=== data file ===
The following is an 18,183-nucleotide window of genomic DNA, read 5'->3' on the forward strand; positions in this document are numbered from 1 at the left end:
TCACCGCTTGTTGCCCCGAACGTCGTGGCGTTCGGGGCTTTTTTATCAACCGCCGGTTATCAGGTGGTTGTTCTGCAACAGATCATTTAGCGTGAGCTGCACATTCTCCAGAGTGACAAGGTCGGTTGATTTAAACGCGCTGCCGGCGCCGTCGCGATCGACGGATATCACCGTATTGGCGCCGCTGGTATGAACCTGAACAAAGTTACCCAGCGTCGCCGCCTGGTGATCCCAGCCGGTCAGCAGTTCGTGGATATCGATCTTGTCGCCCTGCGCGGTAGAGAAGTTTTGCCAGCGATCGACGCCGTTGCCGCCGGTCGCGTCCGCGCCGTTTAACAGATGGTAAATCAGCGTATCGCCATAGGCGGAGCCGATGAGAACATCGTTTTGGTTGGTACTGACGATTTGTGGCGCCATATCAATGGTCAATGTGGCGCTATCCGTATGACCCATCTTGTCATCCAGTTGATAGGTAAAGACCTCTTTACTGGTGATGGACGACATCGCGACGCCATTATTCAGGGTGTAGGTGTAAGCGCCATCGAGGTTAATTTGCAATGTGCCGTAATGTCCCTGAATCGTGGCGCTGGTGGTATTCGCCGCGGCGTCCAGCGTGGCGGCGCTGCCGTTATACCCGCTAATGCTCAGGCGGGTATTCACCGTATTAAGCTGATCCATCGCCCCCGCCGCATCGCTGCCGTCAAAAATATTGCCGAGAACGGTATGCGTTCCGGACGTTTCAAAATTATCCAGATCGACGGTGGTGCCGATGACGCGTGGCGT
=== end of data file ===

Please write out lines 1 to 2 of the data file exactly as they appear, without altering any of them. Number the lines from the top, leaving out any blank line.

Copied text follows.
The following is an 18,183-nucleotide window of genomic DNA, read 5'->3' on the forward strand; positions in this document are numbered from 1 at the left end:
TCACCGCTTGTTGCCCCGAACGTCGTGGCGTTCGGGGCTTTTTTATCAACCGCCGGTTATCAGGTGGTTGTTCTGCAACAGATCATTTAGCGTGAGCTGCACATTCTCCAGAGTGACAAGGTCGGTTGATTTAAACGCGCTGCCGGCGCCGTCGCGATCGACGGATATCACCGTATTGGCGCCGCTGGTATGAACCTGAACAAAGTTACCCAGCGTCGCCGCCTGGTGATCCCAGCCGGTCAGCAGTTCGTGGATATCGATCTTGTCGCCCTGCGCGGTAGAGAAGTTTTGCCAGCGATCGACGCCGTTGCCGCCGGTCGCGTCCGCGCCGTTTAACAGATGGTAAATCAGCGTATCGCCATAGGCGGAGCCGATGAGAACATCGTTTTGGTTGGTACTGACGATTTGTGGCGCCATATCAATGGTCAATGTGGCGCTATCCGTATGACCCATCTTGTCATCCAGTTGATAGGTAAAGACCTCTTTACTGGTGATGGACGACATCGCGACGCCATTATTCAGGGTGTAGGTGTAAGCGCCATCGAGGTTAATTTGCAATGTGCCGTAATGTCCCTGAATCGTGGCGCTGGTGGTATTCGCCGCGGCGTCCAGCGTGGCGGCGCTGCCGTTATACCCGCTAATGCTCAGGCGGGTATTCACCGTATTAAGCTGATCCATCGCCCCCGCCGCATCGCTGCCGTCAAAAATATTGCCGAGAACGGTATGCGTTCCGGACGTTTCAAAATTATCCAGATCGACGGTGGTGCCGATGACGCGTGGCGT